As confusing as individual identity may seem, imagine a country full of individuals all with their own ideas on how they belong together. What does it mean to be Australian? Is it a representation of our shared history, a reflection of our culture and values, a product of our lives lived in a dramatic environment of ‘droughts and flooding rains’ or all or none of the above?
The Australian population is made up of people whose ancestors have been here for 60 000 years and connected strongly to the land, descendants of Irish political prisoners, the poor of London and rural England, soldiers, seamen and landed gentry escaping scandals, all of whom initially didn’t want to be here. The families of American, European and Chinese gold hunters, Italian, Greek and German farmers seeking a better life, and refugees from Vietnam and more recent conflicts in the Middle East and Africa. The latest arrivals have always been pressured with the task of fitting in, of assimilating within the national identity. Given our very disparate individual and family histories and consequent cultural differences what is the basis of this national identity? Is it merely a remnant of an idealised history that never really was? Have we ever had a shared history, culture and values?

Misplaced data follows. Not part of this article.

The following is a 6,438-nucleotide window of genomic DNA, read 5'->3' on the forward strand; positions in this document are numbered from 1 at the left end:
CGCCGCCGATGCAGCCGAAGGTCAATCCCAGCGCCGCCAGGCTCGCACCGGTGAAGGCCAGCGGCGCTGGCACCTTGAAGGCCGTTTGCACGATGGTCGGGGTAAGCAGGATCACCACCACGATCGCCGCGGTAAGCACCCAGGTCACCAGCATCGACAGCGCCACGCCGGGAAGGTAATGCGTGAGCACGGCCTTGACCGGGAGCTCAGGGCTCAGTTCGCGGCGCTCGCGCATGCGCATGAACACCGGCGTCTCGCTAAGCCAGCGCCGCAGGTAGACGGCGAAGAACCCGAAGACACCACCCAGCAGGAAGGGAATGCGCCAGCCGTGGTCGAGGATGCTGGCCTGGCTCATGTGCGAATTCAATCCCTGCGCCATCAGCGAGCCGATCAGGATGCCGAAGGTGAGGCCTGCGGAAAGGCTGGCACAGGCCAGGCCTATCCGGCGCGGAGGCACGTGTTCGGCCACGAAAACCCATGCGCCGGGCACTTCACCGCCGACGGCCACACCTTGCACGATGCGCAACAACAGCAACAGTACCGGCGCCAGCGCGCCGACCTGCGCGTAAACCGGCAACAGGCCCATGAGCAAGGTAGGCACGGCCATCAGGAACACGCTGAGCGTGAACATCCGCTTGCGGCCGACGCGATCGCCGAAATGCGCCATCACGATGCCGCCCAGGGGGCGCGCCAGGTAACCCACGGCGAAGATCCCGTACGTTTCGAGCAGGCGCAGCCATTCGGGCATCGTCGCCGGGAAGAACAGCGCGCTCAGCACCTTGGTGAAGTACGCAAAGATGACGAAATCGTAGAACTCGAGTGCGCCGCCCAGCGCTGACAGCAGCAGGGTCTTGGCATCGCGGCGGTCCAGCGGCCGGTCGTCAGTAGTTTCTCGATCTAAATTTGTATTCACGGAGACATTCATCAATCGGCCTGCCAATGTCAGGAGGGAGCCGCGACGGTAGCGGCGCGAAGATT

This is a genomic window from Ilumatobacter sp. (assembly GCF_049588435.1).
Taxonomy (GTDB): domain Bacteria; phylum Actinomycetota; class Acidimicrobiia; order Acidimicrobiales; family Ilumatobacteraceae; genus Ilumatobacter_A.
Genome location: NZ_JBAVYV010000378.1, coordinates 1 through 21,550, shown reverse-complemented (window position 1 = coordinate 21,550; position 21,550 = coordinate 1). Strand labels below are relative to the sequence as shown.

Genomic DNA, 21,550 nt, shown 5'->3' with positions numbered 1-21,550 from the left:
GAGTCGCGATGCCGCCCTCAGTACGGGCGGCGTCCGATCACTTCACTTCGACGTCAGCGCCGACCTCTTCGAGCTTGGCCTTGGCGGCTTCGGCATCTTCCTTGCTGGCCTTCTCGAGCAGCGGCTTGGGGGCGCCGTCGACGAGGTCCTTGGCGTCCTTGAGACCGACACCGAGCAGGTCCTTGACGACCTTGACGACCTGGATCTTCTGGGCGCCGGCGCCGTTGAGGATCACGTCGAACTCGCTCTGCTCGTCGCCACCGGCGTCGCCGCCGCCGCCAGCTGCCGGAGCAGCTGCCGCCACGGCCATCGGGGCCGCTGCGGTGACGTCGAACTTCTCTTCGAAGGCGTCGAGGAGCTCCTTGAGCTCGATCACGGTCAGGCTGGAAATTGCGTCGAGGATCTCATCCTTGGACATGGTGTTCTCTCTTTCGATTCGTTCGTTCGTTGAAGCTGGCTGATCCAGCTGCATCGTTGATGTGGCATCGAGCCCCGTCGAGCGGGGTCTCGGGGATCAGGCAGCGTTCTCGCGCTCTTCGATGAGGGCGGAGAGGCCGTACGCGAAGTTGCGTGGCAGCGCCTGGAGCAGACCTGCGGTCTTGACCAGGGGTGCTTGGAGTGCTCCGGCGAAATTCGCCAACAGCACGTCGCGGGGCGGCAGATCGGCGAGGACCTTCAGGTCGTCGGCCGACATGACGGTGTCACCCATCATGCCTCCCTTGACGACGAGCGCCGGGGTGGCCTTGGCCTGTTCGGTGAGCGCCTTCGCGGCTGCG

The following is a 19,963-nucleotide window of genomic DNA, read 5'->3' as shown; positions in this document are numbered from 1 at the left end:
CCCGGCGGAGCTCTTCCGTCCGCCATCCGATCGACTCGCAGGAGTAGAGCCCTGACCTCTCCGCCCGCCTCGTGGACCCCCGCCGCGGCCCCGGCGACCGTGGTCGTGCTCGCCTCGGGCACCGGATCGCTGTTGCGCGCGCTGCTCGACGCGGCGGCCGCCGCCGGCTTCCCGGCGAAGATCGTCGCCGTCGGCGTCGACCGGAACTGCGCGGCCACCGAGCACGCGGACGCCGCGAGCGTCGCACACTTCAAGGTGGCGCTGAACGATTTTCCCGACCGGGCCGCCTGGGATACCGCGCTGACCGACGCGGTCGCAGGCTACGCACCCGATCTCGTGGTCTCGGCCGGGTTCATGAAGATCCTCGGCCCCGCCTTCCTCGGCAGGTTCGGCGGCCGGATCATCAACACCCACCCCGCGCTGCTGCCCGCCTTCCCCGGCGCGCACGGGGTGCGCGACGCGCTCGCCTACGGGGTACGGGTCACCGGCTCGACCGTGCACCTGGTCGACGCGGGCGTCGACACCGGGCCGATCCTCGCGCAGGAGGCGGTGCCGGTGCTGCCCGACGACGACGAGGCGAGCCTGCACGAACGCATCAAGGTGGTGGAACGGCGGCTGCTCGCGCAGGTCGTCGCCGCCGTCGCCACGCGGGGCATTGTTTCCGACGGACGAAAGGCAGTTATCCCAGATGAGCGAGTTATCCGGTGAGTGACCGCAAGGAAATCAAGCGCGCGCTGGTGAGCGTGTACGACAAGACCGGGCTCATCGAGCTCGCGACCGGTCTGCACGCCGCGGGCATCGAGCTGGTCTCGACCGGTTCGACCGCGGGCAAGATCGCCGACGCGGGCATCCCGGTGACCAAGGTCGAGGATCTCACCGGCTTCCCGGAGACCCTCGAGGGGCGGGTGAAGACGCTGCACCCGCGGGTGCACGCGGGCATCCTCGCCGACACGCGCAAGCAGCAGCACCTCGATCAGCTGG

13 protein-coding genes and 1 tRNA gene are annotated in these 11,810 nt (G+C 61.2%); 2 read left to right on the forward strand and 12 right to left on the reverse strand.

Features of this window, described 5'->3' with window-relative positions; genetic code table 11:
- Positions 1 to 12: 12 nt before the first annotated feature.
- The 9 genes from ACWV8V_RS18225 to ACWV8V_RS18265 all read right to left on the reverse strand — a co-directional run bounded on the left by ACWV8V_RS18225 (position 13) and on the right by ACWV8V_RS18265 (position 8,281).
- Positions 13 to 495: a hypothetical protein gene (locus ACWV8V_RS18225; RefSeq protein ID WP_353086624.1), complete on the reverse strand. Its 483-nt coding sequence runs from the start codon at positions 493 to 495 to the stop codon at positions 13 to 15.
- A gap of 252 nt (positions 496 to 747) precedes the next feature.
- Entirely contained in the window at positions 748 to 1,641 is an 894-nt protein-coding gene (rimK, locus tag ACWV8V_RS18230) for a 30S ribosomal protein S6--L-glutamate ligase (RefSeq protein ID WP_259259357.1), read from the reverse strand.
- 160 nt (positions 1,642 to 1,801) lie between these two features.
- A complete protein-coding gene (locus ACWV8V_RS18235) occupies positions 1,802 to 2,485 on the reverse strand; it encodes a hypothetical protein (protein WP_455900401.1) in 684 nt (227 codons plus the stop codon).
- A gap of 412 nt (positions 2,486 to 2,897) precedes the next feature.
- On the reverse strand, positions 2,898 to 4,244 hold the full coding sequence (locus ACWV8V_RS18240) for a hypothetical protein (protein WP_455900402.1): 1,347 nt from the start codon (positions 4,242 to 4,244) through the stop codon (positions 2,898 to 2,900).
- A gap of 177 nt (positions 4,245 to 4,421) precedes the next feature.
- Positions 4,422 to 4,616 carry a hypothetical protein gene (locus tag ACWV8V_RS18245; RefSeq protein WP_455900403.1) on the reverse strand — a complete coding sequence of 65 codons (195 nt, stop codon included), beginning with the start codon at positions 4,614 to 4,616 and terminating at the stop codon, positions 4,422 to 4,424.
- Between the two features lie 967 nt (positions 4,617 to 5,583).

Aboriginal Australian philosophy observes the impact of the land on culture and identity; recognising that there are fresh water people, salt water people, desert people, rainforest people and many more. Although we like to think that we are separated from our environment now, it may be more accurate to say that we are no longer aware of how it shapes us. Anyone who has travelled Australia will have experienced the cultural differences between rural and urban, country and city, tropical and temperate people. Is it time to reconsider our national identity then in terms of this place that we all share and are adapting to rather than on any particular history that we do not?